Spider, are you crying, or the Autumn wind? ~ Basho I’ve been in a mental Nowheresville lately. Lou Reed’s passing hit me harder than I can explain or even understand, and of late my day-to-day routine here in south-eastern Korea seems even less meaningful than before. Haven’t felt like blogging or doing anything much at all except listening to old songs, skyping my girlfriend and sighing a lot while I shuffle around.
PEAKS & PILGRIMAGE TOKYO, 2013 I seemed to spend half my waking life on the Chuo Line when I lived in Tokyo. Now I was once again jumping into one of the familiar orange carriages at Nishi Kokubunji, playing a little game of Guess the Next Station from Memory as our kaisoku (rapid) train sped inbound: Kokubunji, Musashi-Koganei, Higashi-Koganei, Musashi-Sakai, Mitaka — and then the next stop on my high-speed visit to places from my Tokyo past: Kichijoji.
PEAKS & PILGRIMAGE TOUR TOKYO, SEPTEMBER 2013 The flight to Japan was the easy part. A couple of hours from Busan we were swooping over a green and crumpled landscape. With a surge of long-dormant affection I gazed down on the farmland and mountains that, even from that height, seemed comfortingly familiar. And what a thrill to recognise an old pal (and on one occasion a formidable foe) in the last light of Wednesday:
I was about to resume my American series with this post, but then, damn it, I had another praying mantis encounter — my third, which seemed somehow significant. Voila: instant trilogy! Not exactly Lord of the Rings or The Godfather, I’ll admit, but the body count does keep growing, entertainingly, I hope…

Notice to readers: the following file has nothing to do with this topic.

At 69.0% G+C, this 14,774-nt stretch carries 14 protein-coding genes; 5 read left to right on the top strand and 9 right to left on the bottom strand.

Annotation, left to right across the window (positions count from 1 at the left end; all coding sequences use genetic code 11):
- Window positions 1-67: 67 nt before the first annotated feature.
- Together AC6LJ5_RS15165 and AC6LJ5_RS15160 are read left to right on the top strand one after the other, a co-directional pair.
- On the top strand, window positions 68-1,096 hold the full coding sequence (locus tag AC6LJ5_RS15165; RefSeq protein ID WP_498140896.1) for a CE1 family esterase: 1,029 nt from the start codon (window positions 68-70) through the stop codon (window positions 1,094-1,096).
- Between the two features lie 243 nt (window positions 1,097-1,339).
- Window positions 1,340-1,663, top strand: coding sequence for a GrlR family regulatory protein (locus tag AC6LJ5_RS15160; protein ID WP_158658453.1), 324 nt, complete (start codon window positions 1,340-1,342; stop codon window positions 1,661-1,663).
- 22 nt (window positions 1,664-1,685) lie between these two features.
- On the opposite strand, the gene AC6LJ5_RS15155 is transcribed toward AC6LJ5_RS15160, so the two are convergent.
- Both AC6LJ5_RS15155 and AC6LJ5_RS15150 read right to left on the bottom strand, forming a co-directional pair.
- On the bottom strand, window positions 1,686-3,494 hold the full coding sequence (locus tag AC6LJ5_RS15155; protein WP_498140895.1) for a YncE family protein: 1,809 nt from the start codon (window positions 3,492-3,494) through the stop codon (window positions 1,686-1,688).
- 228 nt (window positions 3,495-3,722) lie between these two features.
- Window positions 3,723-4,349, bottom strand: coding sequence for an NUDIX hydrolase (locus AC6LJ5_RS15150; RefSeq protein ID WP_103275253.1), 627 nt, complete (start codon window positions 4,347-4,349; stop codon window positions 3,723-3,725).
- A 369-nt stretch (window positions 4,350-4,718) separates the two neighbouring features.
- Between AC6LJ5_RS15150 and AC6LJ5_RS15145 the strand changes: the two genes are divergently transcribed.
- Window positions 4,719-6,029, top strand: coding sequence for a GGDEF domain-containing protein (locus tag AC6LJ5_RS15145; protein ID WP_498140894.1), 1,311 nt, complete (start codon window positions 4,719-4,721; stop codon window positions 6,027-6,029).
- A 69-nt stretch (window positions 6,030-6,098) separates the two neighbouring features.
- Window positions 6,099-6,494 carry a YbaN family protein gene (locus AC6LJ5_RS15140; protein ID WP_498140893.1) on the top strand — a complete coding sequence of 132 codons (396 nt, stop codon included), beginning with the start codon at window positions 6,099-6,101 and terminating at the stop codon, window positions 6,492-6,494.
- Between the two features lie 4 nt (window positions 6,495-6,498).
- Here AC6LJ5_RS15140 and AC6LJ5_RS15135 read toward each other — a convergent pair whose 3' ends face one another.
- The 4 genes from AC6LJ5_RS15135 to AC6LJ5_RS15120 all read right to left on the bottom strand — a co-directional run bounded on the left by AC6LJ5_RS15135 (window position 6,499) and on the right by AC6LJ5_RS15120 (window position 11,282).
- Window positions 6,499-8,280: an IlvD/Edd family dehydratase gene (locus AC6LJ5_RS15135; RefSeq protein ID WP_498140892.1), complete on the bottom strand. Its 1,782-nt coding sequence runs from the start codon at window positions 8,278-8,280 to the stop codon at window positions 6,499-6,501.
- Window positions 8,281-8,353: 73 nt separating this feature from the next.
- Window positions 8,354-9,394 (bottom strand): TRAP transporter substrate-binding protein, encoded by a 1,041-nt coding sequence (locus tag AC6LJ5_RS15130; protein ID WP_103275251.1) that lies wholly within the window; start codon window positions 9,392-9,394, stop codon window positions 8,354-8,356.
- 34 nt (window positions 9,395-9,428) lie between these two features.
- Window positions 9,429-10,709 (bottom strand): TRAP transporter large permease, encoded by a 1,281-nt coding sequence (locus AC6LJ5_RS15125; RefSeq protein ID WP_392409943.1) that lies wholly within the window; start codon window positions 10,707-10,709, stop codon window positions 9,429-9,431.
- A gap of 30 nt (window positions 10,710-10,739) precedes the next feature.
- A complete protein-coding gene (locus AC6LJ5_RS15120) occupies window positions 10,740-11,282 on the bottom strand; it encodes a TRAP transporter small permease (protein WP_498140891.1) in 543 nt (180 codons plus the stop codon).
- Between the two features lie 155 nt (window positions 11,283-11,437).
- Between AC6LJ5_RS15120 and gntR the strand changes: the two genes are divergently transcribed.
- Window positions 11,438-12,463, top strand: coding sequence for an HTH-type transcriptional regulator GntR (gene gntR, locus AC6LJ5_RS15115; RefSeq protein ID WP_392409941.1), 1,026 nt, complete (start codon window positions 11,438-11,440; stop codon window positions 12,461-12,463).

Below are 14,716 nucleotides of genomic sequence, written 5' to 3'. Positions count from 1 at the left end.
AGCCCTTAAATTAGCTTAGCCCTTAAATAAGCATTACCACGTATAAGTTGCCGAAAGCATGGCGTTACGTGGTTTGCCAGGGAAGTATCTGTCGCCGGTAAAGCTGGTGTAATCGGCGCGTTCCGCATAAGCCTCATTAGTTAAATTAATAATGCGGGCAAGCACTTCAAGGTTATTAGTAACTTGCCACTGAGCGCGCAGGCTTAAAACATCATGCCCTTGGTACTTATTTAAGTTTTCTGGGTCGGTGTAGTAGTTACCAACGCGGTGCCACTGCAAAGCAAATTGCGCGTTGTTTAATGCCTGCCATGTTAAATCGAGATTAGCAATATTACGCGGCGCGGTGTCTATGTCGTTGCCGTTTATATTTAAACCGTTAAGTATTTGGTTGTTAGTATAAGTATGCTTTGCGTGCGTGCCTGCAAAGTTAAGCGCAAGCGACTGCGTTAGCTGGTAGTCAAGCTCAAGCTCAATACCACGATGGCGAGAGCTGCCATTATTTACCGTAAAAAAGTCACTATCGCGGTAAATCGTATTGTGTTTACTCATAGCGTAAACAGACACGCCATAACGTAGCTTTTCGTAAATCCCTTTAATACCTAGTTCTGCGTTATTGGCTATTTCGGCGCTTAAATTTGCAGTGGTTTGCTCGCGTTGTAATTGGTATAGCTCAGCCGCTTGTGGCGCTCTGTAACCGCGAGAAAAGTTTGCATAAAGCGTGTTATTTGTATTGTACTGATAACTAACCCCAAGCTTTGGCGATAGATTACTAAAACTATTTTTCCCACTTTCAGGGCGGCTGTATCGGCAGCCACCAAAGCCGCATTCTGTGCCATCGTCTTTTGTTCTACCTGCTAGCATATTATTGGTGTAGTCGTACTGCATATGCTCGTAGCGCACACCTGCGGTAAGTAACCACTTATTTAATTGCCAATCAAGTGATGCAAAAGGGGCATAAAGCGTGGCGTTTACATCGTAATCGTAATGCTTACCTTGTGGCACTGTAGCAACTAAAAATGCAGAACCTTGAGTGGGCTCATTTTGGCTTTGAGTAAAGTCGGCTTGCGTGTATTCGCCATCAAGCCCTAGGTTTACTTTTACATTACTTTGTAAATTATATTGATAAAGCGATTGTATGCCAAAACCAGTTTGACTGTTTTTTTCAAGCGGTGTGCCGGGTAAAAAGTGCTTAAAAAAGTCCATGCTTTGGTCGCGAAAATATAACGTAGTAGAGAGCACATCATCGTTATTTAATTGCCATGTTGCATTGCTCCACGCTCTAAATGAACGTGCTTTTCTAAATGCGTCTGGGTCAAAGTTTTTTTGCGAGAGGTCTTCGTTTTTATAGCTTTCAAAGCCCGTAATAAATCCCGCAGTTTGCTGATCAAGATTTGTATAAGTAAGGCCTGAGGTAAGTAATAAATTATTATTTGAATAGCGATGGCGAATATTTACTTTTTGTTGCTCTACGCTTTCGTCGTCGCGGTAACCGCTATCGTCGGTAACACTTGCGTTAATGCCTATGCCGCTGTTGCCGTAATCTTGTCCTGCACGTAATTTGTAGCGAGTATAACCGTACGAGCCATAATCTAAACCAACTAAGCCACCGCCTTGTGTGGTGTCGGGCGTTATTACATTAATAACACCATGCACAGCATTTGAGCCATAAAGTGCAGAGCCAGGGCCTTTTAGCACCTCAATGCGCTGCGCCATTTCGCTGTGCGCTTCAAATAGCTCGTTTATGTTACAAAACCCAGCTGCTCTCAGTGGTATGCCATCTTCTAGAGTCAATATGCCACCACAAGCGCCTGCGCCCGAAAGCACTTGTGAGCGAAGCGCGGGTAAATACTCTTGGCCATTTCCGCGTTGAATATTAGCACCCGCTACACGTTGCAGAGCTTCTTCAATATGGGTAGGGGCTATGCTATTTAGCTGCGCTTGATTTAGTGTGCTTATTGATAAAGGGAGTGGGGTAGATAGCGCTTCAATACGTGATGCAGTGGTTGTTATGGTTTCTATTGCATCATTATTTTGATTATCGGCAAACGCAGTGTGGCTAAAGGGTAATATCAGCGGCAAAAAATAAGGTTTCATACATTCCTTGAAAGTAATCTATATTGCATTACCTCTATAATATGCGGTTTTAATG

I’ve had a bad cold the last few days — think I pushed myself a little too hard in Tokyo for an old guy — and enjoyed Tuesday and yesterday at home. (And in a bakery — my second home.) And then today, as I was trudging to school, I became aware of an eerie silence, a delicious feeling of calm. My pulse quickened but I told myself to hold my fantasies in check — and then I entered the school grounds to find the place deserted.
It’s been a mighty good season for the dragonfly freak. Summer has been hot, dry and interminable (yes, it’s officially Autumn now, but you wouldn’t know it — I’m writing this outside in T-shirt and shorts), and it seems to me that my favourite insects, the dragonflies, are hanging around a lot longer than last year — and in even greater numbers.
Howdy again. I’ve been a terrible blogger of late — I know it — but I start redeeming myself right here and right now. What’s it been since the last post, a week or so? Unforgivable — I was shooting for two or three posts per week, pre-computer breakdown. The shocking truth is that I can’t even blame the breakdown. Two Fridays ago, after skipping school at lunchtime and enduring one of those bruising trawls through the shabby Busan backstreets that I do so well, just as I was admitting defeat and retreating to the subway, I chanced upon a sign, which led me to an exit, and then a stairway, and finally the nondescript office building housing the approved Apple service joint serving the Southeast. A few minutes with the just-barely English-speaking technician, an arcane configuration of fingers on keys — something out of an I.T. Karma Sutra — and this here laptop was purring like a phlegmatic kitten.